A Genealogy Swear Word

swearFor those of you who prefer serious posts, this is the time to move on.

In reviewing a series of Union Civil War pension files, one of the affidavits indicated that the veteran’s birth was recorded in the family Bible along with the births of his thirteen siblings. Of course the other thirteen were not named in the affidavit nor were their dates of birth copied. It felt like a big tease.

Since I was home, I said one of those words that I sometimes say.

Then I realized that I need a “genealogy swear word.” A word that genealogists consider an expletive, but yet is library appropriate. That way when one is in an archives, public library, courthouse, or the Family History Library, the genealogy swear word can be said when one is faced with frustration when using or interpreting a record.

Because saying (@*#$& at the Family History Library generates quite a few looks from the missionaries.


In all fairness to the Civil War pension file that only included the date of birth of the veteran, it is worth noting that the pension application was not interested in the veteran’s siblings. Since they were not germane to his claim, there was no need to include them.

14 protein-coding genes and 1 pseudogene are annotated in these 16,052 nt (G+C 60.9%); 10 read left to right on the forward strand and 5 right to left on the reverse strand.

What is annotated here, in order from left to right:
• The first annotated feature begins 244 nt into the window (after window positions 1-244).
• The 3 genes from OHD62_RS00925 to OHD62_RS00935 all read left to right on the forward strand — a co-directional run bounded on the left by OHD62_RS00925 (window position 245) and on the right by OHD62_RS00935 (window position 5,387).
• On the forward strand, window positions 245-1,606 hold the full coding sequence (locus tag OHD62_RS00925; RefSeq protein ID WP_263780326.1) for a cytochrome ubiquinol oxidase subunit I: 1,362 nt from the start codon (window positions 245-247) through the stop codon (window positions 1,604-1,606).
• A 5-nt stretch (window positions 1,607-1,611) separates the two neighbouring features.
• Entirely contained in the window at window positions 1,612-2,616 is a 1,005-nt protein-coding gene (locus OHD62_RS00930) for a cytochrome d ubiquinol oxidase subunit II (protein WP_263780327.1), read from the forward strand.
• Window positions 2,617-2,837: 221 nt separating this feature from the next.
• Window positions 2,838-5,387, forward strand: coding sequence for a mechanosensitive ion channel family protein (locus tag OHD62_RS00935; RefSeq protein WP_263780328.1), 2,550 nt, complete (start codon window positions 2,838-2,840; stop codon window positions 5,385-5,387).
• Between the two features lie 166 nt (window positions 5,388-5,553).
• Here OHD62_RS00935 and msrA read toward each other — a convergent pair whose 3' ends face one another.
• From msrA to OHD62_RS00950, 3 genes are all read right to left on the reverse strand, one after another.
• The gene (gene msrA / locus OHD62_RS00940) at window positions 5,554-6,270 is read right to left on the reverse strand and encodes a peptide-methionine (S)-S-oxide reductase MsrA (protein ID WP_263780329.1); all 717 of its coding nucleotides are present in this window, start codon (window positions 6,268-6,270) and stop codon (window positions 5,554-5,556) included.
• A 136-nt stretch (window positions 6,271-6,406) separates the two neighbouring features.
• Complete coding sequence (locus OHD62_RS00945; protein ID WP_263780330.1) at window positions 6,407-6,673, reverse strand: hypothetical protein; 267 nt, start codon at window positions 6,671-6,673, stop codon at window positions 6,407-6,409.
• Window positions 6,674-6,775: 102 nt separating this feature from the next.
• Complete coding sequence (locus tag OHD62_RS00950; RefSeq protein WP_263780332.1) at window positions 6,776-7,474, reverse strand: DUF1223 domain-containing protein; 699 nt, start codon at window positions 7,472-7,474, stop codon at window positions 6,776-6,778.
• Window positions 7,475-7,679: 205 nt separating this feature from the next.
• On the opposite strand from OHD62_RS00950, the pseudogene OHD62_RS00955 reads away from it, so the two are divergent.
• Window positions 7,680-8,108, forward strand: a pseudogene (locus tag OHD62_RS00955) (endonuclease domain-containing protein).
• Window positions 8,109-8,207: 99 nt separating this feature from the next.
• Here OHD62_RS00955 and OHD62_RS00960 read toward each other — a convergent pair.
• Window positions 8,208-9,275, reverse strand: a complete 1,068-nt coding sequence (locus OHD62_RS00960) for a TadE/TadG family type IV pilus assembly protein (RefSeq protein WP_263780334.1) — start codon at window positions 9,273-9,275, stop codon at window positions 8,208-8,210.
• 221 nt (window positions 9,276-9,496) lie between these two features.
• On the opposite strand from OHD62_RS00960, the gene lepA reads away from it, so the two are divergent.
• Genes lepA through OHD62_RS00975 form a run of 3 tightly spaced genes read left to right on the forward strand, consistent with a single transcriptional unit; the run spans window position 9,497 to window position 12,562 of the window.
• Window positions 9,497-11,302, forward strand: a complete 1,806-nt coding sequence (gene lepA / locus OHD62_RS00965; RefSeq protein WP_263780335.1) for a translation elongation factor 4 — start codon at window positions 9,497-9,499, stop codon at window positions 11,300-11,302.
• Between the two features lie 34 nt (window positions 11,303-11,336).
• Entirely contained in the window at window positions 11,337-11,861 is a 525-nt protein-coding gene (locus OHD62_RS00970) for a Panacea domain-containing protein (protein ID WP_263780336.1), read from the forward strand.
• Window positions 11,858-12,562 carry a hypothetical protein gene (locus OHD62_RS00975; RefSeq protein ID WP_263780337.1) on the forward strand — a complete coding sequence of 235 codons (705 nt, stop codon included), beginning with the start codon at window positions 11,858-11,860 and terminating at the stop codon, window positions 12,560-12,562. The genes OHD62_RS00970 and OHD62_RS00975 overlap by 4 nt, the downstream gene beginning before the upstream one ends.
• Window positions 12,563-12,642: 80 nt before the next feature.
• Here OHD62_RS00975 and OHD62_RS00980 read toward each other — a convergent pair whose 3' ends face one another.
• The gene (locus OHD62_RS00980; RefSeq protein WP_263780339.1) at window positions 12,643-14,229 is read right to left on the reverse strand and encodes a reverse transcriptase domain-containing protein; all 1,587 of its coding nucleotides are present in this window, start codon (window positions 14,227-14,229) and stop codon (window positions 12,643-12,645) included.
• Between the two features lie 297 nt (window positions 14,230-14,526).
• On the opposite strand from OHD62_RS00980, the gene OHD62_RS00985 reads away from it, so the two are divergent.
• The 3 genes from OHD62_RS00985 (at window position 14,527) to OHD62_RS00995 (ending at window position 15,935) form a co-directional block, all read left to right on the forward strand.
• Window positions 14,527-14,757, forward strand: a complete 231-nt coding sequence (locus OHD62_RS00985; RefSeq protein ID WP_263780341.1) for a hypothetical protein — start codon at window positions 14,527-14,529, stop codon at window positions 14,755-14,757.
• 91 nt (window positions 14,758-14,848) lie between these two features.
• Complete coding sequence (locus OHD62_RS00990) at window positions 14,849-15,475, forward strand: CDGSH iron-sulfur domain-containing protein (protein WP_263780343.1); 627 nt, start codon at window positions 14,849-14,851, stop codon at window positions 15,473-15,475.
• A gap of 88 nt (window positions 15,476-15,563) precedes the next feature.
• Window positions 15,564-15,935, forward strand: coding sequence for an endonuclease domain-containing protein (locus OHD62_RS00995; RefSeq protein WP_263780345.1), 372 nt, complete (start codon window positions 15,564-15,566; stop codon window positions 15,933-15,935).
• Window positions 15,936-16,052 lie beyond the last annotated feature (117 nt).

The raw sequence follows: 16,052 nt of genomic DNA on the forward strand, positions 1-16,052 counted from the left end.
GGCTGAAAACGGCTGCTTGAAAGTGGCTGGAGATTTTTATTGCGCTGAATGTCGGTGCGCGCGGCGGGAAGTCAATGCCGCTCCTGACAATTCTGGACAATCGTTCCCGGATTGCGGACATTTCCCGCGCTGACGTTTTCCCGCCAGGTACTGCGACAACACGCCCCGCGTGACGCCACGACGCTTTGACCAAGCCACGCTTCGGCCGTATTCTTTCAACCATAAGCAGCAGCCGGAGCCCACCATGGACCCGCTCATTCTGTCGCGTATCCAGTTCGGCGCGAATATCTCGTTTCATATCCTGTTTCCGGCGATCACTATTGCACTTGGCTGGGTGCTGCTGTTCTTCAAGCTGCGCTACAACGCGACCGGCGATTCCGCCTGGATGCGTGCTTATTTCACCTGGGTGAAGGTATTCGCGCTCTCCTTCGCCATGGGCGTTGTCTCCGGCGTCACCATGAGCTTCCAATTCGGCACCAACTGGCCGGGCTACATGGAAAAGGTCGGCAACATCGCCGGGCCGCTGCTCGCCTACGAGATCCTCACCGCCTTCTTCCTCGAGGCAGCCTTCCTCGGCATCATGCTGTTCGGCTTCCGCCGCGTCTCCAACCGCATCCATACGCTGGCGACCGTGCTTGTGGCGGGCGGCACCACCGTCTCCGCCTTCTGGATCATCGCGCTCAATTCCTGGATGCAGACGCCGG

My frustration does not change the fact that records were created for other purposes besides genealogical research and that we need to keep those purposes in mind.


6 thoughts on “A Genealogy Swear Word

  1. From “The Fighting Littles” high school play from my youth…the father (based apparently on the father from Cheaper by the Dozen) would say “SCHICKLEBITS!” with gusto. I’ve used it
    ever since when somewhere that didn’t lend itself to real swearing.

  2. my dad, born 1922, was in a club at school that was all about using good language only. No swearing allowed. He would always say “Yee Gads” when he heard something outrageous. We all thought it was funny.

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